|DeepMind's Differentiable Neural Network Thinks Deeply|
|Written by Mike James|
|Thursday, 13 October 2016|
Neural networks are great at reacting to complex data, but not so good at the sort of slower thinking it takes to solve a problem like getting from A to B using a subway or unscrambling a sliding block puzzle. Now DeepMind seems to have discovered how to make neural networks think slow and deep.
Two years ago DeepMind released information on its neural Turing machine - a clever idea that coupled a neural network with a memory in such a way that the resulting machine could still learn using the same approach a simple neural network.
The key to the way a neural network learns is differentiability. In early attempts at building neural networks the neurons were either on or off and this all-or-nothing approach made it impossible to use optimization methods to improve their performance. The breakthrough was to use a more gentle transition from off to on that had a derivative - in the sense of calculus. Being able to take the network's derivative means that it is possible to work out how the networks' weights need to be adjusted to move the entire network in a direction that improves its performance. This is the back propagation algorithm and, while it has been revolutionary in its effect on deep learning, it really is just a standard classical optimization algorithm.
Adding a memory to a neural network gives you new possibilities, but standard memories are all-or-nothing storage devices. If you add one to a neural network it immediately no longer has a derivative function and you can't use back propagation to train it. The clever idea with the neural Turing machine was to make the memory a gradual affair. When the network wrote to a location it wasn't changed from a 0 to a 1 but increased a little according to a weight parameter. This instantly turns the entire machine into something that again has a derivative and hence can be trained using back propagation.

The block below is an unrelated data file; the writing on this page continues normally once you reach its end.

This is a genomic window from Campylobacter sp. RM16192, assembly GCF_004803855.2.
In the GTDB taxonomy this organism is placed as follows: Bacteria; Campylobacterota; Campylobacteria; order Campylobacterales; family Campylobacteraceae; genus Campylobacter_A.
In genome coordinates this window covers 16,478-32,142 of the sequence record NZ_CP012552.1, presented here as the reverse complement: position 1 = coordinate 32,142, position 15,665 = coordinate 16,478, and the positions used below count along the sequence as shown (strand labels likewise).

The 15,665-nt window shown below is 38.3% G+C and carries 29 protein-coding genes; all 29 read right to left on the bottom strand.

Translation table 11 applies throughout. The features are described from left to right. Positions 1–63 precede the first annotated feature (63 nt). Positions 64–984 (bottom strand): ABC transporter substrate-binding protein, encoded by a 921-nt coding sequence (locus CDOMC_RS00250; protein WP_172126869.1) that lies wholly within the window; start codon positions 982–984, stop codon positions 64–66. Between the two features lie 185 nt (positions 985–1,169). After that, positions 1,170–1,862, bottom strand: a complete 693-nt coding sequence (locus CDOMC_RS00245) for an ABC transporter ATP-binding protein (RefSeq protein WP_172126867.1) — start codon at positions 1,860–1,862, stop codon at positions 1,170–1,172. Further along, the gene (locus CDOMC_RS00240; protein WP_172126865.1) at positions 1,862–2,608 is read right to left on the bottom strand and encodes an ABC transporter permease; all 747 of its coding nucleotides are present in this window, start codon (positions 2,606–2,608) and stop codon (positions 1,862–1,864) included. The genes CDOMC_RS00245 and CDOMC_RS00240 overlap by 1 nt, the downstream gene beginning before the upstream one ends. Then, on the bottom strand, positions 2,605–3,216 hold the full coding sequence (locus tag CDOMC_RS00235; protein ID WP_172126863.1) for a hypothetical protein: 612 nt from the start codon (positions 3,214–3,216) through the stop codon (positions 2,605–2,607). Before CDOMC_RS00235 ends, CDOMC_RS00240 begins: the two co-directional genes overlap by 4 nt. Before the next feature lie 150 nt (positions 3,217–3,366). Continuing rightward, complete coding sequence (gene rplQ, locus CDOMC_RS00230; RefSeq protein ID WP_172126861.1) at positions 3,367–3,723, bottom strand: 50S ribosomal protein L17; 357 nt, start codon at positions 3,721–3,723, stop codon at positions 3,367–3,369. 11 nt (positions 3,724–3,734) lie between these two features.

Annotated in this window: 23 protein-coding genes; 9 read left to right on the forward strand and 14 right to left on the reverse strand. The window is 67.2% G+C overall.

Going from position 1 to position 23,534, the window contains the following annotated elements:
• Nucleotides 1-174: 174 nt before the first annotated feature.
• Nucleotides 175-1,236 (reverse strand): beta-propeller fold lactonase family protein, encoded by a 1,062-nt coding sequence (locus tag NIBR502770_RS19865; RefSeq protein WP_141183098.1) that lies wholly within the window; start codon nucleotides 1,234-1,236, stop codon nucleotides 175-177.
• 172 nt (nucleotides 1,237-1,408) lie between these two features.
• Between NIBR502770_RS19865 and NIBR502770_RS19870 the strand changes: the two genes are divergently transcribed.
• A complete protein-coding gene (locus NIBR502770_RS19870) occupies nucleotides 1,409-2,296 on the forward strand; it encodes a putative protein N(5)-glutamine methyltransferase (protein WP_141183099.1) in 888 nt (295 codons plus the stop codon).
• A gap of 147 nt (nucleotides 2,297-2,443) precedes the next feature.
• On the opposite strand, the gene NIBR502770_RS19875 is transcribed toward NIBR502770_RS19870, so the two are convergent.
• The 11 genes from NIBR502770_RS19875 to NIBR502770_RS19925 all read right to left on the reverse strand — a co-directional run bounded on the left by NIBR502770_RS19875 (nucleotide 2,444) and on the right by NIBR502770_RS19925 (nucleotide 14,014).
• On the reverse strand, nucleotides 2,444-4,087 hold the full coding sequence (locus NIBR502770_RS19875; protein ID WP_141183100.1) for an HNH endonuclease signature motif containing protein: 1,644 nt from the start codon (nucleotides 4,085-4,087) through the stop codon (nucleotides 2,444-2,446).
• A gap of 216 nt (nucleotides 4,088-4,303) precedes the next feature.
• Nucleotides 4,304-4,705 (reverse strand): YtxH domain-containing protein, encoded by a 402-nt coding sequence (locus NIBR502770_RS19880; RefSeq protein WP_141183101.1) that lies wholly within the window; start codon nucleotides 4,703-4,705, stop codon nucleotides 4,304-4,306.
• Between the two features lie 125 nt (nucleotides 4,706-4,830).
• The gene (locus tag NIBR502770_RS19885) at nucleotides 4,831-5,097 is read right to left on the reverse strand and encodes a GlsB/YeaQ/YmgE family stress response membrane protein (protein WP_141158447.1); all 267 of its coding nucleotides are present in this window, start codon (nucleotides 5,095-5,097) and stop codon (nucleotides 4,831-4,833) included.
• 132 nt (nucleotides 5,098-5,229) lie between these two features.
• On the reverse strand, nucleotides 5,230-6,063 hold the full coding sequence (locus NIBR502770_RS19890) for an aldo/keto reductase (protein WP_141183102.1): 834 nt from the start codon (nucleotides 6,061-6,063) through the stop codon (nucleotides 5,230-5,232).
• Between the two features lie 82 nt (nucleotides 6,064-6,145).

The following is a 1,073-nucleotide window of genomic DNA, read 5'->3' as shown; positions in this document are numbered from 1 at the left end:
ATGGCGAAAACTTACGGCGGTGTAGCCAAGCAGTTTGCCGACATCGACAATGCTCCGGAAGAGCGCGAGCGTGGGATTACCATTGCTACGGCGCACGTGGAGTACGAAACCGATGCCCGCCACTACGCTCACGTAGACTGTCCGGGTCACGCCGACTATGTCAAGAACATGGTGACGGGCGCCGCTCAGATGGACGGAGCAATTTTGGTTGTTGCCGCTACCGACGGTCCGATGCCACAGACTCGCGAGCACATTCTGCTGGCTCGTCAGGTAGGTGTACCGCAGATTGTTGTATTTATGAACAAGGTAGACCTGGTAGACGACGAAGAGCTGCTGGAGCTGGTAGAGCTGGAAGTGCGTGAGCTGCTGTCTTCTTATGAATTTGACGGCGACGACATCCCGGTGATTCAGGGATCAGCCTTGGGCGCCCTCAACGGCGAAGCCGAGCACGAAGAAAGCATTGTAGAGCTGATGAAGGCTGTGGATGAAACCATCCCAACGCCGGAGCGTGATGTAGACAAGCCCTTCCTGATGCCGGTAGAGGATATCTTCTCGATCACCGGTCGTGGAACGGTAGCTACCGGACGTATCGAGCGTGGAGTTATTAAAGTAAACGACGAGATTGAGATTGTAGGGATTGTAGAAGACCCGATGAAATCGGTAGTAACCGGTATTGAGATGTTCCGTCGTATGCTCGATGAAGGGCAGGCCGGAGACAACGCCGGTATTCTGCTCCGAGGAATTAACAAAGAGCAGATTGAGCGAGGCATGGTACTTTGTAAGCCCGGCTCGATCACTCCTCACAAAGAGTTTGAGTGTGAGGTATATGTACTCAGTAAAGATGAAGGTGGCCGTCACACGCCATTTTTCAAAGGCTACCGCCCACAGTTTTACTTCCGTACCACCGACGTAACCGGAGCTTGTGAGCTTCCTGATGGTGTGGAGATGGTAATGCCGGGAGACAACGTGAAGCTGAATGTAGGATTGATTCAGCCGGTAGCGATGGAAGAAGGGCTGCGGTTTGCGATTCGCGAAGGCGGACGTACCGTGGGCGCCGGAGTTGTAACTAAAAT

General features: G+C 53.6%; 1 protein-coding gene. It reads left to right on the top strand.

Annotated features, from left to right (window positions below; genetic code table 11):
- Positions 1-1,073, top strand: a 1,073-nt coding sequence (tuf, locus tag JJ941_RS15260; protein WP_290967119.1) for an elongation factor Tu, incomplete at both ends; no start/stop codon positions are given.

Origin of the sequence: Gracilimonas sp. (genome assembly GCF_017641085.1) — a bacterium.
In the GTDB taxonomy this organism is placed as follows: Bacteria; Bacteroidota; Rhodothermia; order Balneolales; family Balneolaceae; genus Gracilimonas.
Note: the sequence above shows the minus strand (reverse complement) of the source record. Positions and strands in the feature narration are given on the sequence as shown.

Neural Turing machines were impressive, but beyond their initial impact not much has happened using them. Now we have a paper in Nature describing the Differentiable Neural Computer (DNC) which is like the neural Turing machine but with a more sophisticated memory. The same sort of gradual approach is used to writing to the memory, but now there are mechanisms that control where the memory is active.
There are three different attention mechanisms. Content lookup is where the output of the network is compared to the content of each memory location and the result is used to guide the read/write heads to areas of memory with similar content. The second uses the order in which data was written and the third, used for writing, makes it more likely that a write will be to a relatively unused area of memory.
"The design of the attention mechanisms was motivated largely by computational considerations. Content lookup enables the formation of associative data structures; temporal links enable sequential retrieval of input sequences; and allocation provides the write head with unused locations. However, there are interesting parallels between the memory mechanisms of a DNC and the functional capabilities of the mammalian hippocampus."